New Incentives Under the 2022 Inflation Reduction Act to Jump Start Deployment of Carbon Sequestration and Expand Clean Fuel Development
Among a host of other technologies, carbon capture and sequestration (CCS) – the act of capturing carbon dioxide (CO2) from emitting sources, liquefying the stream, and injecting the carbon dioxide into geologic strata such as saline layers far underground – will see a boost. The Inflation Reduction Act of 2022 (IRA) extends the available Section 45Q tax credit to any carbon capture, direct air capture, or carbon utilization project that begins construction before January 1, 2033, but more importantly, increases the value of those credits. The IRA seeks to jump-start wide-scale carbon sequestration projects from all industrial sectors, including fossil-fuel-fired power plants, large manufacturing facilities, and biofuels like biodiesel and ethanol.
Many scientists see CCS as a necessary technology to reduce greenhouse gas emissions and fight climate change. However, the high cost of site selection, technology development, and construction has limited its usefulness. Congress has attempted to jump start CCS deployment through numerous US Department of Energy grant programs and the use of the 45Q credit. However, to date, the costs and long development periods have limited the usefulness of the 45Q credit. The IRA’s 45Q credit program revisions are expected to increase CCS deployment across multiple industrial sectors.
Prior to the IRA, 45Q tax credits were available only to sequestration or direct air capture facilities that began construction on or prior to December 31, 2025. The per ton tax credit was applied once operations began and continued for 12 years. Tax credit rates are set per ton of carbon dioxide captured and the amount depends on whether the carbon dioxide is captured for permanent geologic sequestration or the gas will be partially captured and utilized for enhanced oil recovery or a similar use.
As noted above, the IRA substantially expands and broadens the duration, eligibility, and availability of 45Q tax credits for future CCS projects. The most notable changes are:
- The eligible start date for CCS projects is now extended to December 31, 2032 (note, however, that the tax credit remains as before available for 12 years from the commencement of operation – this was unchanged by the IRA);
- The minimum amount of carbon dioxide that must be captured annually is substantially reduced to 1,000 metric tons for industrial carbon capture or direct air capture facilities, 18,750 metric tons for an electric generating facility, and 12,500 metric tons for any other facility;
- The per-metric ton 45Q tax credit is substantially increased, now up to $85 for captured and sequestered CO2, and $60 for CO2 that is reused (provided (A) prevailing wages are paid during the construction phase and the first 12 years of operation and (B) registered apprenticeship requirements are satisfied); and
- Even higher tax credits are available to encourage the deployment of direct air capture projects (i.e., capturing CO2 directly from the atmosphere rather than from an industrial activity). The IRA provides a maximum tax credit of $180 per metric ton of carbon oxide captured in this manner and geologically sequestered, and up to $130 per metric ton for carbon oxide captured and used in a qualified manner (again, provided that prevailing wages are paid and apprenticeship programs are in place).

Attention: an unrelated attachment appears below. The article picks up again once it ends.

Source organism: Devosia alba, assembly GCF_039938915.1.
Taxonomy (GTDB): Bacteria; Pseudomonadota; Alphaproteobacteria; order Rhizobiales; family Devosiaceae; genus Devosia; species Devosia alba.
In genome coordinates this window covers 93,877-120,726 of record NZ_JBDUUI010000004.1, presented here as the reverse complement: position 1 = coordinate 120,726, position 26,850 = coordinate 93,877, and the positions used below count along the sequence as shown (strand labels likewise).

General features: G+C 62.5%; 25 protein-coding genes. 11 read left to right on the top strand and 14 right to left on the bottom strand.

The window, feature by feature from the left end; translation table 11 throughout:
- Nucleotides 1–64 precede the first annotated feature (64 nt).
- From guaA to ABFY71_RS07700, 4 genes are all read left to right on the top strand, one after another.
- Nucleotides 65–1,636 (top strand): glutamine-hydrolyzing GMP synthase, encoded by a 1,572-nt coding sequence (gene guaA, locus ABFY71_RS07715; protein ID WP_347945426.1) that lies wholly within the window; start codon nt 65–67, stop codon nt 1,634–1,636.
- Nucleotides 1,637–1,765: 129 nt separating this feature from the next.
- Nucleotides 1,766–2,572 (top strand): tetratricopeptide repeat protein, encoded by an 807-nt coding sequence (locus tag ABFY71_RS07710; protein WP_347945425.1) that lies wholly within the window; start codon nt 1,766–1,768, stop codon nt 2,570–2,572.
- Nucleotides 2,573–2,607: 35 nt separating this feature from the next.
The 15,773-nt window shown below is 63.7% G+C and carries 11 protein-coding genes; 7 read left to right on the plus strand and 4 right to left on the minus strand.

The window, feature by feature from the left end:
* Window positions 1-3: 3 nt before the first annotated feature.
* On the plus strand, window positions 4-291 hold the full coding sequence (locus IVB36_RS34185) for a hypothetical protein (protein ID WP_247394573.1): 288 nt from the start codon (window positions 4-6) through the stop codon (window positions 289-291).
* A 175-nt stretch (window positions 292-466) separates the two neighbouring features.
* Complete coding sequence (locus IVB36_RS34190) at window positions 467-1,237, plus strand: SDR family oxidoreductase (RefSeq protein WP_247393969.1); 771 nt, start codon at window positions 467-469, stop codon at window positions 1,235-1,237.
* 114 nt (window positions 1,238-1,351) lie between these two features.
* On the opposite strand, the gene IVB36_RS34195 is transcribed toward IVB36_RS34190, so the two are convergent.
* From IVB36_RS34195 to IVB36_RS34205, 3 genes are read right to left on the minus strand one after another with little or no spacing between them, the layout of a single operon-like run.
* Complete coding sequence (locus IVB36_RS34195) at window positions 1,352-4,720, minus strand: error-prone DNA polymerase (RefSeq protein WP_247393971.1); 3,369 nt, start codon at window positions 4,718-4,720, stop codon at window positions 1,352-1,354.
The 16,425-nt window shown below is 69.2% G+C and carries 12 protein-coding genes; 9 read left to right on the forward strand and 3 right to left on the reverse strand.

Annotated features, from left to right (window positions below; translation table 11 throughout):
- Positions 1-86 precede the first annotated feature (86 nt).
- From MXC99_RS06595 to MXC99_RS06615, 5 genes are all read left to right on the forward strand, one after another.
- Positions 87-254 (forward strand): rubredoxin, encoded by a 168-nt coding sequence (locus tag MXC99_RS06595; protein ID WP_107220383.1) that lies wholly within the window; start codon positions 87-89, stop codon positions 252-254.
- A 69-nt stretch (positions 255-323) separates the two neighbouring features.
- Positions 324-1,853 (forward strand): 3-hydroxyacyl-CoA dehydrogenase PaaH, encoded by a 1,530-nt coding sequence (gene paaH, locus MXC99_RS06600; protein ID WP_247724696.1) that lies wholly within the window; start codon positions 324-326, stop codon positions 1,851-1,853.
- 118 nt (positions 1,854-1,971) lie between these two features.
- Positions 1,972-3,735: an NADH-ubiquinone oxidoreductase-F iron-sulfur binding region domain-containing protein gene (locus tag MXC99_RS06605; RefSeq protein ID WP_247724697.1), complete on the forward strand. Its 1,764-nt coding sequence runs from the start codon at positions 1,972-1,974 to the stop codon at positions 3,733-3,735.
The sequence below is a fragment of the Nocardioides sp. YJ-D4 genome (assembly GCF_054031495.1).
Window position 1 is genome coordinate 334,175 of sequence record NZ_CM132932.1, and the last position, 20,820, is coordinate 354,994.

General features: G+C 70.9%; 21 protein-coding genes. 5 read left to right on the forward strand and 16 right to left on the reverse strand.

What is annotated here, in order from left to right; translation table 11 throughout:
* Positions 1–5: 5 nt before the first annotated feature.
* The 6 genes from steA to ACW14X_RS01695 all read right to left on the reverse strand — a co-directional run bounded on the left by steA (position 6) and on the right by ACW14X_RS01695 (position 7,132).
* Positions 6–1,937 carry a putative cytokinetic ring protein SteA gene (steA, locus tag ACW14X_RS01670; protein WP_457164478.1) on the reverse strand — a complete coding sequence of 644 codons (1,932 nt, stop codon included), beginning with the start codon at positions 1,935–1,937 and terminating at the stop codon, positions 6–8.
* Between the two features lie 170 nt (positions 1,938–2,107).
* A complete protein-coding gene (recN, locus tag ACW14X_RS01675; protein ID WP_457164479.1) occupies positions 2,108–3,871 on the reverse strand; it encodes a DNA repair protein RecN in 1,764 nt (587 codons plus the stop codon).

- The IRA also provides a “direct pay” option for this and certain other tax credits. Because tax credits as a rule offset a taxpayer’s income tax liability, not-for-profits, cooperatives, governments, and other non-taxable organizations generally would not be able to directly benefit from a sequestration project. The IRA in effect makes these credits refundable. Thus, with respect to carbon capture equipment placed in service after December 31, 2022, an entity (including, in the case of the 45Q credit, both for-profit and tax-exempt entities, although with for-profit enterprises being subject to more restrictions, such as being able to elect “direct pay” only for the first five years starting with the year the facility is placed in service but not beyond December 31, 2032) is treated as if it made a payment of income tax equal to the amount of the 45Q credit to which it is entitled, allowing it to receive a refund of these deemed payments in excess of its tax liability.
The biofuels industry will benefit under the IRA not only from the availability of more lucrative tax incentives for CCS from biofuel production facilities (like ethanol plants), but also from the IRA’s extension of several existing biofuel tax credits (including credits for biodiesel, renewable diesel, and second-generation biofuels). In addition, the IRA establishes a new tax credit for the development of sustainable aviation fuel (SAF). The credit will range from $1.25 to $1.75 per gallon depending on the extent of greenhouse gas reduction in the development of the SAF.
Companies seeking to avail themselves of the carbon and clean fuel tax credit benefits offered under the IRA are encouraged to carefully examine the legislation. ArentFox Schiff’s Energy & Cleantech attorneys are well-experienced in carbon-capture and clean fuels matters and are available to assist in navigating the IRA.
 Projects financed with tax-exempt bonds would have the credit amount reduced by the lesser of (1) 15 percent; or (2) the fraction of the proceeds of a tax-exempt obligation used to finance the project over the aggregate amount of the project’s financing costs.
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